Attack on MFCs and Govt’s knee-jerk response
Posted on February 17th, 2019

J.A.A.S.RANASINGHE Colombo 05 Courtesy The Island

Leading businessman, Dudley Sirisena (DS) President’s brother, at a recent meeting in Polonnaruwa is reported to have said that Micro Finance Companies (MFCs) are like leeches that suck blood of the poor people’s livelihood income, and consequently, the rural economy is in a serious state of indebtedness unable to repay their micro loans. This indebtedness malady is reported to be so critical that the vulnerable rural farming community, especially women who were mercilessly exploited by the MFCs, have been prompted to sell their properties as a last resort, according to DS.

This controversial onslaught has caught the attention of the Government, regulatory financial authorities as well as the social and print media, and hence it cannot be easily ignored as mere rubbish. In the absence of any responses to the contrary by the Central Bank or MFCs or their representatives, the general public tends to think what DS said was the truth, the whole truth, and nothing but the truth.


Thus the assertion of DS, in my view, will definitely have a domino effect (rippling effect) in financial circles, and the immediate response of the Government over the exploitation of this vulnerable segment took an unprecedented reaction within one week, by introducing relief measures to extricate the women who fell prey to the obnoxious coercion practices cleverly manipulated by some of the MFCs.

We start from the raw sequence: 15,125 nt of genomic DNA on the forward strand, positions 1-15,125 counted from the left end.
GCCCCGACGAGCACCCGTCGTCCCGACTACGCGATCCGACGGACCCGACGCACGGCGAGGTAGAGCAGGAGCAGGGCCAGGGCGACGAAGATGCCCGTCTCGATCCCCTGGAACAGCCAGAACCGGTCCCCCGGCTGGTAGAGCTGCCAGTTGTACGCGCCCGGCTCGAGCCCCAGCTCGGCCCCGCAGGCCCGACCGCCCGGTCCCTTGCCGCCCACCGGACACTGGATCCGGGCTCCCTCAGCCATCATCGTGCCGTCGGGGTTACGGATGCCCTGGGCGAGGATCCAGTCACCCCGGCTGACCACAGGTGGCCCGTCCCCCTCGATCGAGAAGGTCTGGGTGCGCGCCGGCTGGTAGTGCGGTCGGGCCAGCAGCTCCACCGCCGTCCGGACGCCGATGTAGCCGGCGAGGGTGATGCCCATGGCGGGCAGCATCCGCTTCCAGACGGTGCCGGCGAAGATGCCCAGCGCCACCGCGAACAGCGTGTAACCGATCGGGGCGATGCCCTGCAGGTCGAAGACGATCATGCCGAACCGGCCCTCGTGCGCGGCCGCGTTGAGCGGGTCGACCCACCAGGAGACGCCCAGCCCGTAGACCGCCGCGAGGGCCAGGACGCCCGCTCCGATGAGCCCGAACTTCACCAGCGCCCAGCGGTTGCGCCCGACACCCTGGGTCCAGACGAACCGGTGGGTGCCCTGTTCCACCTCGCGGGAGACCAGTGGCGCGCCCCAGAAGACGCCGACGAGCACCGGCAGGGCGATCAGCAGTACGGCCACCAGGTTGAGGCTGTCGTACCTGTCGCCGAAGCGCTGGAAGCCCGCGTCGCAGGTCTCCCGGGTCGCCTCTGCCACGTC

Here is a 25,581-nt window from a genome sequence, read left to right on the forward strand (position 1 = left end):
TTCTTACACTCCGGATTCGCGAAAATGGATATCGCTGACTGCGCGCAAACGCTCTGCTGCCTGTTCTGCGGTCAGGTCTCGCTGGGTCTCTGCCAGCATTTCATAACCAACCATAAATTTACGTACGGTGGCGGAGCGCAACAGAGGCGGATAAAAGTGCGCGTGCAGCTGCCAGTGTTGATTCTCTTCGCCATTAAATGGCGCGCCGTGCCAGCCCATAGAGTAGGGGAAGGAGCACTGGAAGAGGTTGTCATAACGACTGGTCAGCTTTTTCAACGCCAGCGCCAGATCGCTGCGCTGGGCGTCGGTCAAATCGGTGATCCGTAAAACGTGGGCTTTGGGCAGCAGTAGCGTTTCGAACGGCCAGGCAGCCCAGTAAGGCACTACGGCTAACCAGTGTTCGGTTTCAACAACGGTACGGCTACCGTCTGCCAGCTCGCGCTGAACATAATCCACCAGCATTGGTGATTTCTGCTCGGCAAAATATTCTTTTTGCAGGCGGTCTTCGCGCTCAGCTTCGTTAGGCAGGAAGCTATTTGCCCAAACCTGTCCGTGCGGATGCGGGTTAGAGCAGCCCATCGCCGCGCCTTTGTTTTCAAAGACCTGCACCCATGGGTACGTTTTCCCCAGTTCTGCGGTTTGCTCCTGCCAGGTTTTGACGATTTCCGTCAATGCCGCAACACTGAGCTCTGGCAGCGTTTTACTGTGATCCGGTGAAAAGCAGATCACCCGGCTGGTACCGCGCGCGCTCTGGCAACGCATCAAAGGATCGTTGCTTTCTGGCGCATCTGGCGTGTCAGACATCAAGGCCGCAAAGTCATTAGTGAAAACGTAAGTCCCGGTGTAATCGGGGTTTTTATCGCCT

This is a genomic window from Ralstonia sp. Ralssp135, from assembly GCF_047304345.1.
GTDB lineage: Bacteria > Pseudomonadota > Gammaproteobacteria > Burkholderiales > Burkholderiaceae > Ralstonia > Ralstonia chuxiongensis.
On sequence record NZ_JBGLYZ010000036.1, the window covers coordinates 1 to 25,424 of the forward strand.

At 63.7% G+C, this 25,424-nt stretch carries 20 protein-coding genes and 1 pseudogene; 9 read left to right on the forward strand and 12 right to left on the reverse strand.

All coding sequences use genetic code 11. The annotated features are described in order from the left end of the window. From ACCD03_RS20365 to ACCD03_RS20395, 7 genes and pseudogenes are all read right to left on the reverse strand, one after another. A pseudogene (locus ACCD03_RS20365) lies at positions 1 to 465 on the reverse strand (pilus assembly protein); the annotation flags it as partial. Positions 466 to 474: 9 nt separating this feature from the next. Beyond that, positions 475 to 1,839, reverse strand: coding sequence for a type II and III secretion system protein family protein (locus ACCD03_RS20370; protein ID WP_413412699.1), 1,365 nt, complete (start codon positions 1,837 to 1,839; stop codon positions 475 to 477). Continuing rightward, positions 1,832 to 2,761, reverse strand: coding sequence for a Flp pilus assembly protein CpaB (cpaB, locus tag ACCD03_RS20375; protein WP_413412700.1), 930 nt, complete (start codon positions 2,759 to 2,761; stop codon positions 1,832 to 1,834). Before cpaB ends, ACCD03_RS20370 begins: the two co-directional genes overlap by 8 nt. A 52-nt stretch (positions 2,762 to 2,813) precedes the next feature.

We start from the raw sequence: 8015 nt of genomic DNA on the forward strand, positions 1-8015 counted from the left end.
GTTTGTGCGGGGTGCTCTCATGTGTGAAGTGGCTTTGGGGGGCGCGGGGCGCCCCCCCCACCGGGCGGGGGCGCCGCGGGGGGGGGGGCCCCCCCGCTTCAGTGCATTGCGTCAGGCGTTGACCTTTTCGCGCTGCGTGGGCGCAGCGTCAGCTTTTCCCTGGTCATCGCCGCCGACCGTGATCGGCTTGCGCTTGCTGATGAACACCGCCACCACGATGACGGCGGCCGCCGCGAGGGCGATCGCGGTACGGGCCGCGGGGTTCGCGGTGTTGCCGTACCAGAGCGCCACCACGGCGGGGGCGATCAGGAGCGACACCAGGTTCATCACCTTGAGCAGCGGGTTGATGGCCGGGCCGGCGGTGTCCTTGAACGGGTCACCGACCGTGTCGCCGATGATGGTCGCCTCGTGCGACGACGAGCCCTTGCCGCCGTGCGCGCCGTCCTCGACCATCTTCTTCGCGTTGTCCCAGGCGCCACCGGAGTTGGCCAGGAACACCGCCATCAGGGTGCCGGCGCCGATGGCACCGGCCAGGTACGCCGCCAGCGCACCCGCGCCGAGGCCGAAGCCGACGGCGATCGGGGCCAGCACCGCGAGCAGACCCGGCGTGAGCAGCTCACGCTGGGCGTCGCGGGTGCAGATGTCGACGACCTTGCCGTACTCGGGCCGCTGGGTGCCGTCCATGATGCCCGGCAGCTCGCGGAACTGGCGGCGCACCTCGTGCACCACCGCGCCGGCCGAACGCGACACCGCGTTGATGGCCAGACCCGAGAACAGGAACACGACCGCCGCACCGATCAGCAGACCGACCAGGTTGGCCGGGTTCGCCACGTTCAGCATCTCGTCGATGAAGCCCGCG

MFCs are an integral cog of the national economy and its existence and rapid extension to the rural economy, thus fulfilling the aspirations of the poorest of the poor who are unable to provide collaterals in obtaining credit facilities for income generation activities was manna from the heaven, when this mode of facility was introduced two decades ago. As a result, Microfinance became a buzzword in the Sri Lankan Credit Market as an effective tool for poverty reduction and socio-economic development. But, its impact on the alleviation of poverty has to be re-visited in view of what is disclosed by DS.

Having been battered by the 30-year-old war, mostly the landless people affected by it lacked financial support to rebuild their lives and income generating activities. The prolonged droughts, as well as incessant rains and floods, have equally contributed to the debt cycle of the vulnerable borrowers. The income generating in many districts were decimated, thus pushing the debt-ridden people to a pathetic situation. The resultant scenario was that the households, especially headed by women were particularly affected, compelling them to seek microfinance loans simply to survive, in the absence of any support from the government.

The commercial banks and organized financial sector were reluctant to extend credit facilities to the war affected people immediately after the war, and the then government’s concentration was to re-build the infrastructure, and the livelihood income generation projects took a back seat in its rehabilitation agenda for this marginal community.